While the Hungarian government has been proudly releasing estimates of how many Hungarian citizens have responded to its latest “Let’s Stop Brussels” National Consultation, no measures are in place to verify that respondents who fill out the questionnaire’s online version aren’t doing so numerous times, or that they are Hungarian citizens at all.
Latest government claims indicate that some 608,000 questionnaires have been returned by mail thus far, out of a total of more than 8 million mailed to every voting-age Hungarian citizen. The office of the Prime Minister told index.hu that around 62,000 have filled out the questionnaire online.
But the website of the National Consultation is wide open to abuse: anyone can easily enter false data into the “authentication” fields meant to confirm the identity of the respondent.
The page requests only a name, age, and email address from respondents, making it easy to falsify data and respond as many times as desired in what Index called “an anonymous quiz.” The page does not possess even basic security features, such as requiring an email authentication, or limits on how many times a given IP address can fill out the survey. As Index.hu put it, “The National Consultation addressed to Hungarian people can be filled out on the internet by a little boy in Kazakhstan as well. If he feels like it, a thousand times one after the other.”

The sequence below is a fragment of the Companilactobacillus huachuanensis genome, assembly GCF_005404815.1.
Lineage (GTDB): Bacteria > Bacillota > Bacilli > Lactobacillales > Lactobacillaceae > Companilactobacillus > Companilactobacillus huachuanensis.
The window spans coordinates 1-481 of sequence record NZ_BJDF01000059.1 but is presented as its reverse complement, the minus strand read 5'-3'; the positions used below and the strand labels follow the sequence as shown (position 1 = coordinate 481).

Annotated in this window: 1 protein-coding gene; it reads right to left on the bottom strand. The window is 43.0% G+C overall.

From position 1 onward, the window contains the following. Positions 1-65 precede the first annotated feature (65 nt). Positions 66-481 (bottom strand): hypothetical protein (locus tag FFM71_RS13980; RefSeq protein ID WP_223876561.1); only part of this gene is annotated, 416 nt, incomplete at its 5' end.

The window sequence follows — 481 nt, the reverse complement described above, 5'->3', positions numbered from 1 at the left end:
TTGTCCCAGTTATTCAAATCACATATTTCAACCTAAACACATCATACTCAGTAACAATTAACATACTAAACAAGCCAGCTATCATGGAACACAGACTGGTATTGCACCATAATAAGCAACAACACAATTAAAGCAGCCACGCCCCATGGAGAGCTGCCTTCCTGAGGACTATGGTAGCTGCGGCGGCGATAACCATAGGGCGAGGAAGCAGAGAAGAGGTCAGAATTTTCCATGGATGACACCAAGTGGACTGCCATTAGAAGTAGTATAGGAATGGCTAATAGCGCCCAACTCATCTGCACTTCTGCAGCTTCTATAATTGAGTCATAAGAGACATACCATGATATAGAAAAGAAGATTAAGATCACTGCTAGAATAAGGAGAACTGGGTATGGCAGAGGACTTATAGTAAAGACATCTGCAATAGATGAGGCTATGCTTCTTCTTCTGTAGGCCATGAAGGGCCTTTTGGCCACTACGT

Hungarian media, for nearly a month, has repeatedly questioned the Prime Minister’s cabinet office about how the ministry is ensuring that such online abuse does not take place, but received no response. Finally, after Index published an article Wednesday on the issue, the cabinet office told the daily online that “An email address can only be used once to complete the questionnaire, which serves as an authentication.”
But this does not address the issue that an email address, which according to the government is enough to authenticate a person’s identity, does not even have to exist in order to complete the form and boost the numbers the government uses to justify its policy decisions.
The consultation, which has recently been harshly criticized in the European Parliament, the European Commission, and Fidesz’s own parliamentary group the European People’s Party, consists of six questions regarding the Hungarian government’s positions toward the EU, or “Brussels” as it is referred to in the questionnaire. The questions, criticized by social scientists and research experts as misleading and “political mobilization concealed as public opinion research,” were refuted point by point in a fact-check document released by the European Commission.
The consultation’s online version was recently swept up in another scandal when news site 444.hu discovered a suspicious line of code in the site’s infrastructure which forwarded the personal information of respondents to Russian servers, and logged their keystrokes on the consultation’s webpage. The owner of the code, Russian IT firm Yandex, has been implicated in providing personal information to Russia’s state security service, the FSB. The code was quickly taken off the National Consultation website after the story broke.